O-Three, Can You See?
Global ozone concentration map for January 29, 2002. The map was created from data acquired by the Earth Probe - Total Ozone Mapping Spectrometer (EP-TOMS) instrument.
If they hear the word "ozone", the next word many people will think of is "hole", as in "ozone hole". The phrase "ozone hole" refers to the depletion of stratospheric ozone over the continent of Antarctica every winter, caused by the catalytic interaction of chlorofluorocarbons (CFCs) and ozone on the surfaces of ice particles high in the Antarctic polar vortex. The reason that numerous countries around the world are signatories to the Montreal Protocol which eliminates the use of CFCs is concern over the reduction of ozone concentrations in the stratosphere.
But when ocean color scientists hear "ozone", the next word they likely think of is "absorption", as in the absorption of light by ozone molecules. The presence of ozone in the atmosphere is one factor that must be corrected for in the process of producing accurate ocean color data.
Natural ozone (as opposed to ozone that forms from pollution in the troposphere) is formed when ultraviolet (UV) light from the sun provides energy that breaks a normal molecule of oxygen (O2) into two oxygen atoms. These two oxygen atoms are highly reactive, and they can combine with another O2molecule to form a molecule of ozone, O3. The chemical equations for the formation of ozone are thus (where hv represents a photon of UV light):
O2 + hv O + O
O2 + O O3
Ozone in the stratosphere is particularly important for one reason: ozone molecules strongly absorb UV light, which is the light that causes sunburn on unprotected human skin. Ozone absorbs UV light by the "reverse" reaction:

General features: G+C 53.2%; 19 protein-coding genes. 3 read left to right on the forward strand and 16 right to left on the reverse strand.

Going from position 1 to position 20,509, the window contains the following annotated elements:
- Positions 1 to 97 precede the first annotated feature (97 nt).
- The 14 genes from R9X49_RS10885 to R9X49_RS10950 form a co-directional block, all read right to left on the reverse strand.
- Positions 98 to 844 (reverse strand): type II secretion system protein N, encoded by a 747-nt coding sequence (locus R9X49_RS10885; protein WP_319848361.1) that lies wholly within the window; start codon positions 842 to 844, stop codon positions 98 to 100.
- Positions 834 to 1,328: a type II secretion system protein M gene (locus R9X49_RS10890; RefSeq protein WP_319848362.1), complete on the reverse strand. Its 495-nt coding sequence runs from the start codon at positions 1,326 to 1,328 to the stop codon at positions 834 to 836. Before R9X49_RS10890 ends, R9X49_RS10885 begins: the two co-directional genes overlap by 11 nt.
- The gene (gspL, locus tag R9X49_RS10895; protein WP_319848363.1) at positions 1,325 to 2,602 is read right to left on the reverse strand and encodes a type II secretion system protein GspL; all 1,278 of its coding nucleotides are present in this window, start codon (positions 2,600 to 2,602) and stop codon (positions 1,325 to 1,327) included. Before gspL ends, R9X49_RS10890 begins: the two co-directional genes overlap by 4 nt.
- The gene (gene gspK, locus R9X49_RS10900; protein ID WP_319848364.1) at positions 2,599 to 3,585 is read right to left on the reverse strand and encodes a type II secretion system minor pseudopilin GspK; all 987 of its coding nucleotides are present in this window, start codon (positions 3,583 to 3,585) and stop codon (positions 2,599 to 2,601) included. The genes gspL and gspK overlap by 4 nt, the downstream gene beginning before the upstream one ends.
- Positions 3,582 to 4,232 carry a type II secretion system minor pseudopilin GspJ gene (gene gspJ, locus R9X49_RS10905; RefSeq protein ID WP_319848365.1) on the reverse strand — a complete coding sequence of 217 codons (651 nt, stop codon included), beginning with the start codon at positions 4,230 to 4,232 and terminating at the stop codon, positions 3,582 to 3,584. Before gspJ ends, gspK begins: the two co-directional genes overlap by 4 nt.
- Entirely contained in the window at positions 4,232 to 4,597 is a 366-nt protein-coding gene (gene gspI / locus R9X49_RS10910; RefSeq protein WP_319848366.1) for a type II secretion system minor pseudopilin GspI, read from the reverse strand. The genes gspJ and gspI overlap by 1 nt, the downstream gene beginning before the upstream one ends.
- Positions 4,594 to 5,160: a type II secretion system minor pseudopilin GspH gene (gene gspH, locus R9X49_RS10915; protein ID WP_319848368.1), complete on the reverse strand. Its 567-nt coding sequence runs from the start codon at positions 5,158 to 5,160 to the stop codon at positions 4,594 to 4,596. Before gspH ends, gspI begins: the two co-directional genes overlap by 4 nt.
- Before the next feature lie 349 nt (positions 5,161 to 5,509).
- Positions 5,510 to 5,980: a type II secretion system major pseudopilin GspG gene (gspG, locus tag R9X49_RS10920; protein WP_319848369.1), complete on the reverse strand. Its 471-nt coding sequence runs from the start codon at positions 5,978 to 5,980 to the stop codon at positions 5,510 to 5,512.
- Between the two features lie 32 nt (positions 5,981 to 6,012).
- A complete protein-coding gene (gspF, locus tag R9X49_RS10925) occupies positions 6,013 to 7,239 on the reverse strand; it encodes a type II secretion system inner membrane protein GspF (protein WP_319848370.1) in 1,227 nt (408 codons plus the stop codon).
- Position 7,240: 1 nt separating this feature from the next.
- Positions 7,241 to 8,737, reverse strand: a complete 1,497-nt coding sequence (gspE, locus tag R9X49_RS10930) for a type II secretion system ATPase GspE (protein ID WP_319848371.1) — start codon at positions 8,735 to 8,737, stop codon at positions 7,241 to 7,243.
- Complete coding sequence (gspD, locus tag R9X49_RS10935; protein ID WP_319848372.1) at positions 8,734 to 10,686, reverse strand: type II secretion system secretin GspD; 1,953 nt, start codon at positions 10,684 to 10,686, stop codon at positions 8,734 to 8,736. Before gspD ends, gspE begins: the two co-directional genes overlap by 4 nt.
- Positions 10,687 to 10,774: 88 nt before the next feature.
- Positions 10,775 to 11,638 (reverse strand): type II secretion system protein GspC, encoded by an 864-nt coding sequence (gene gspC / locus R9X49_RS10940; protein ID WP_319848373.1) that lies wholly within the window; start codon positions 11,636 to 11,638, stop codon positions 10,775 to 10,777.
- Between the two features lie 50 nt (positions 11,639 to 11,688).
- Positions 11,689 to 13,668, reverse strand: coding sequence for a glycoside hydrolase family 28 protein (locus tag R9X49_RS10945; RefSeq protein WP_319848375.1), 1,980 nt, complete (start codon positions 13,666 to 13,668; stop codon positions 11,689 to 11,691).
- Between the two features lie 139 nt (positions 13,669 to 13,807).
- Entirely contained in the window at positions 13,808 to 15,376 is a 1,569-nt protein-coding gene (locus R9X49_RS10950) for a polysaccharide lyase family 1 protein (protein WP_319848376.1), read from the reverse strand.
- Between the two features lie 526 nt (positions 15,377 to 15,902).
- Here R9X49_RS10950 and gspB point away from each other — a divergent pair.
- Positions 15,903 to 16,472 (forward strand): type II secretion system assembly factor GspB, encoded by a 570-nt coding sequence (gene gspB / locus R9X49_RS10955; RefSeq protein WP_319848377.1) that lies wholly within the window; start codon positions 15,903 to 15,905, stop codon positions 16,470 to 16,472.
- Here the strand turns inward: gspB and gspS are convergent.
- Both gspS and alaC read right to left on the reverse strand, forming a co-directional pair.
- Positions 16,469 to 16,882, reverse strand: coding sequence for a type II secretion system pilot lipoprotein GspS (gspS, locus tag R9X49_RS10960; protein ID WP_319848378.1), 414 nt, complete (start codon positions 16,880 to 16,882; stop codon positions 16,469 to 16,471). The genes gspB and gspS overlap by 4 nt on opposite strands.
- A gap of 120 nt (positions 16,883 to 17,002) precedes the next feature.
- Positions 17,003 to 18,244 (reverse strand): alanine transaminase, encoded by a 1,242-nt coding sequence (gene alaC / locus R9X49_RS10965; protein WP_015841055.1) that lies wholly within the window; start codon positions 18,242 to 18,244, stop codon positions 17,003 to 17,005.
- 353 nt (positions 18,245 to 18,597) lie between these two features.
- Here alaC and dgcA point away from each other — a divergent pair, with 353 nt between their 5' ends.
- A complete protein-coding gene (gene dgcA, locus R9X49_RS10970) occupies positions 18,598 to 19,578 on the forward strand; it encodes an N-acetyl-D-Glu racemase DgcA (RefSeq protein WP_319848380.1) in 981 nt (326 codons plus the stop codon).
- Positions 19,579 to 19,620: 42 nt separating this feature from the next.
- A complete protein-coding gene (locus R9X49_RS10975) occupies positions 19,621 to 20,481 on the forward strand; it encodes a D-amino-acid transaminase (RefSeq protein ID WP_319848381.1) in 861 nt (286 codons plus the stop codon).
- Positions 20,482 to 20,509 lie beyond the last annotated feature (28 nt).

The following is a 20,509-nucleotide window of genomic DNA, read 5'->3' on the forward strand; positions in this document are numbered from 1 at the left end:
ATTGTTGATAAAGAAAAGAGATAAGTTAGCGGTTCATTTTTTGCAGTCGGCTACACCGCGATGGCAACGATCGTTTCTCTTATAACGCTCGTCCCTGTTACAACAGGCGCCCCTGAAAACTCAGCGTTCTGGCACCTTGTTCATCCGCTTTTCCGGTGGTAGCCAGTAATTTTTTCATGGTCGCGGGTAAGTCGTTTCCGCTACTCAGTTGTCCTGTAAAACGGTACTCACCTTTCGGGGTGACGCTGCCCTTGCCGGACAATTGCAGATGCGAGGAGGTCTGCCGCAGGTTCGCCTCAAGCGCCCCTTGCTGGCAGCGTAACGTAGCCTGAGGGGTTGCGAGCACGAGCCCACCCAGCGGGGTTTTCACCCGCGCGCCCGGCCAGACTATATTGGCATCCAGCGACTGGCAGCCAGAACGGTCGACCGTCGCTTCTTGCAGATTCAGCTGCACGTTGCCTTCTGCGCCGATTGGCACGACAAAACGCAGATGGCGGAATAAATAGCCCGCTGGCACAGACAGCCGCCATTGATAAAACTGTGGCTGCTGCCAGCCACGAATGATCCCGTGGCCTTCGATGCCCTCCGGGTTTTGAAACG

O3 + hv O2 + O
Below is a graphic illustration of the process, courtesy of Vito Ilacqua of the Rutgers University Institute of Marine and Coastal Sciences. The red spheres represent oxygen atoms.
Illustration of the Chapman mechanism for ozone destruction and formation in the stratosphere
UV light can cause damage to many other organisms, both plants and animals, and the potential for damage is what makes the protective ozone in Earth's stratosphere so important. The absorption of UV light by ozone also makes it fairly easy to measure its concentration in the atmosphere, which is what satellite instruments such as the Total Ozone Mapping Spectrometer (TOMS) and the TIROS Operational Vertical Sounder (TOVS) do quite well.
Perhaps overlooked in the emphasis on the absorption of UV light by ozone lesser-known fact that ozone also absorbs light in the visible portion of the electromagnetic spectrum. Even though ozone doesn't absorb much visible light, it is still necessary to correct for the absorption of light due to ozone in the atmospheric correction process for ocean color data (and for other varieties of remote sensing data).
In 1881, a few years after the discovery of ozone, W.N. Hartley hypothesized that the observed spectrum of UV light from the sun was influenced by the presence of ozone in the stratosphere. This spectrum was known as the "UV cutoff", because the spectrum of UV light is sharply attenuated. Hartley's supposition was confirmed by an individual named Chappuis, who also discovered the absorption of light by ozone in the visible range of the spectrum. The wavelength where ozone absorbs visible light is at 602 nm, and is called the "Chappuis band". (Unfortunately, that's about all we can learn about Mr. Chappuis!) The spectrum below, obtained by the Global Ozone Monitoring Experiment (GOME) instrument on the ERS-2 satellite, shows both the ozone cutoff and the Chappuis absorption band. (Spectrum courtesy of Dr. R.B.A. (Robert) Koelemeijer, Royal Netherlands Meteorological Institute.)